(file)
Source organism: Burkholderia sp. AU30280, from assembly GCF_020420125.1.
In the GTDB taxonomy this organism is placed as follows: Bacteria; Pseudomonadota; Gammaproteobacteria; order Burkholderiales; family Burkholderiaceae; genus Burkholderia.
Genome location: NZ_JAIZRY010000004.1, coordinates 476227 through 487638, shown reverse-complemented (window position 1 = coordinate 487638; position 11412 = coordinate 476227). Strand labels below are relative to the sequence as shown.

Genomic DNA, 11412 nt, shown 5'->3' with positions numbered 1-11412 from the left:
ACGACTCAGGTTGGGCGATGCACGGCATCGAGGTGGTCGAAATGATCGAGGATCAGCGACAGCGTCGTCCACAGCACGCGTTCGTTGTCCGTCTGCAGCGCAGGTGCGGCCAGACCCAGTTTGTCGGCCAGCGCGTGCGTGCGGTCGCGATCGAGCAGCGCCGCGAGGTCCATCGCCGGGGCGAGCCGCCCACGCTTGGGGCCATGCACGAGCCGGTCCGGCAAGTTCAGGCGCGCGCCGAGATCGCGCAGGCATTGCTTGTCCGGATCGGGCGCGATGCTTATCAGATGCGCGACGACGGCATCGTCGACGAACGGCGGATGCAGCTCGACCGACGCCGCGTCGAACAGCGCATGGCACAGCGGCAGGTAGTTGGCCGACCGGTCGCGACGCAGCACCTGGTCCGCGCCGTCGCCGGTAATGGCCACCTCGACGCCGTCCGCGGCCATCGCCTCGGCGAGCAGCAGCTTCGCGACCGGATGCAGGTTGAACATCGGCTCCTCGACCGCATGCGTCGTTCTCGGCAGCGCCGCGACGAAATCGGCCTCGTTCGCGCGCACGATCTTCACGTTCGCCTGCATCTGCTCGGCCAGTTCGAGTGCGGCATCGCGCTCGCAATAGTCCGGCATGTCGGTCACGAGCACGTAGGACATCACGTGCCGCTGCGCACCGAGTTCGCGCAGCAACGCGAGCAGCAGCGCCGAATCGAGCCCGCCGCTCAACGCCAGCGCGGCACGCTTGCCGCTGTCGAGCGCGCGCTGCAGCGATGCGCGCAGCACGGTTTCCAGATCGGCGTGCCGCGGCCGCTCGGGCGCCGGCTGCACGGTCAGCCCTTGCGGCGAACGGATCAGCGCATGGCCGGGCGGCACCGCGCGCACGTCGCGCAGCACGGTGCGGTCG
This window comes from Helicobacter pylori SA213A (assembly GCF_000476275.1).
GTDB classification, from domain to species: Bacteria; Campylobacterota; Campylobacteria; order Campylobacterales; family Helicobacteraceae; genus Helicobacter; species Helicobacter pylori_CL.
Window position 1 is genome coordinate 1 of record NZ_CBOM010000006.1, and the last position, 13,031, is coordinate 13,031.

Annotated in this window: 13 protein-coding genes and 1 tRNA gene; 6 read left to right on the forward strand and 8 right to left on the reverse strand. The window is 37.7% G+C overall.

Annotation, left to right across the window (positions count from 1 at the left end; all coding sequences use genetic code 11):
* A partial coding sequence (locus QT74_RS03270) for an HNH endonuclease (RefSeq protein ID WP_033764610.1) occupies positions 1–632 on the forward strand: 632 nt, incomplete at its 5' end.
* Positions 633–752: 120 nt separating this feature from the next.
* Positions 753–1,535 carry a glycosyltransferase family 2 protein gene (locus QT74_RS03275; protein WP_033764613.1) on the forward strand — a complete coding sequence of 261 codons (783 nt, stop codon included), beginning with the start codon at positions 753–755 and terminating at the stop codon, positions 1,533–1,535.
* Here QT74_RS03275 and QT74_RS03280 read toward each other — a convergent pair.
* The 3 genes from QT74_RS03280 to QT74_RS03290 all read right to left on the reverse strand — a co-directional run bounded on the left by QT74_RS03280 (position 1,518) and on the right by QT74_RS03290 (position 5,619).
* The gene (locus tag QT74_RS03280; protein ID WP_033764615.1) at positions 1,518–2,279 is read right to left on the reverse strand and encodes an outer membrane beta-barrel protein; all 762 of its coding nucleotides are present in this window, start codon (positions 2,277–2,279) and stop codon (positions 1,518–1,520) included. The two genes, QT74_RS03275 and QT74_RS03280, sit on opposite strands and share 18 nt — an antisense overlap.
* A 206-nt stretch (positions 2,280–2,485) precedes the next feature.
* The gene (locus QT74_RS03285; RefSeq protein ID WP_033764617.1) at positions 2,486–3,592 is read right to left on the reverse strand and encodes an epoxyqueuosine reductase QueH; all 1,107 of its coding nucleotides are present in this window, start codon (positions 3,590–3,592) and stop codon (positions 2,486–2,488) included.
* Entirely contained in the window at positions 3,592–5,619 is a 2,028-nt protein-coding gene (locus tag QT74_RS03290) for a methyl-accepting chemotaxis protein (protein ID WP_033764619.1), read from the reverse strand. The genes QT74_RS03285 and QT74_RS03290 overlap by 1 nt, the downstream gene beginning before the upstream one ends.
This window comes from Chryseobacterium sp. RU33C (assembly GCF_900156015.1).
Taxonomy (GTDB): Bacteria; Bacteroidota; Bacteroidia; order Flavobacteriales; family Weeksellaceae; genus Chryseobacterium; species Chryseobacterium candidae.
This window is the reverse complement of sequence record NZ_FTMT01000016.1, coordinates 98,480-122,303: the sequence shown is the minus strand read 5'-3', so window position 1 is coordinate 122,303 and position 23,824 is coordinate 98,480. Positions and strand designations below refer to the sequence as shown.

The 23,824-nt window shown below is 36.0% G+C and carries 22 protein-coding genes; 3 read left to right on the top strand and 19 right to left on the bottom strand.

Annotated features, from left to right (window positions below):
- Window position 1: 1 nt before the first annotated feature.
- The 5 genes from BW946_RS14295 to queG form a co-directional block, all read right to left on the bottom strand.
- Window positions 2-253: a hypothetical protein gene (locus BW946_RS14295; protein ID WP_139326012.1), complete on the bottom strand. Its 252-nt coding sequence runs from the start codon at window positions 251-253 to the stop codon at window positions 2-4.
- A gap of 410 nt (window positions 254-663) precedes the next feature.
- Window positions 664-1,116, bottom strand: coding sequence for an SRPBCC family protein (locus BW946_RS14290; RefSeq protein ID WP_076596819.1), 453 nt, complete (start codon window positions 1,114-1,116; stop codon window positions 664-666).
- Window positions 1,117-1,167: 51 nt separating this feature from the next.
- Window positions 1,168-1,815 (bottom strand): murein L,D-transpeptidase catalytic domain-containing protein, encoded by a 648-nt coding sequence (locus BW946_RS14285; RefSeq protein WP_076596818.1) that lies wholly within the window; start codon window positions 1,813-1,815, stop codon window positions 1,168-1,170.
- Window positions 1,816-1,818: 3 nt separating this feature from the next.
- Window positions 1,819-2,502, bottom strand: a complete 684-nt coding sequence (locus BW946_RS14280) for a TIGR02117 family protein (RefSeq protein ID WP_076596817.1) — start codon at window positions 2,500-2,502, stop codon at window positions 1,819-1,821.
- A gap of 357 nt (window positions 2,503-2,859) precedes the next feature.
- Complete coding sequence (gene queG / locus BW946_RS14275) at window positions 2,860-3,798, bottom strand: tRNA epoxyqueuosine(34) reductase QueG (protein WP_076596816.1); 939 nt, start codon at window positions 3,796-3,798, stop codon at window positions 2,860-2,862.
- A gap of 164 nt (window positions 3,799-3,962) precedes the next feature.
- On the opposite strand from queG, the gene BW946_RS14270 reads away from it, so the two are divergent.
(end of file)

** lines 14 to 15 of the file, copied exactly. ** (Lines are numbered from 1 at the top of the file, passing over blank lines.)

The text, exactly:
* Here QT74_RS03275 and QT74_RS03280 read toward each other — a convergent pair.
* The 3 genes from QT74_RS03280 to QT74_RS03290 all read right to left on the reverse strand — a co-directional run bounded on the left by QT74_RS03280 (position 1,518) and on the right by QT74_RS03290 (position 5,619).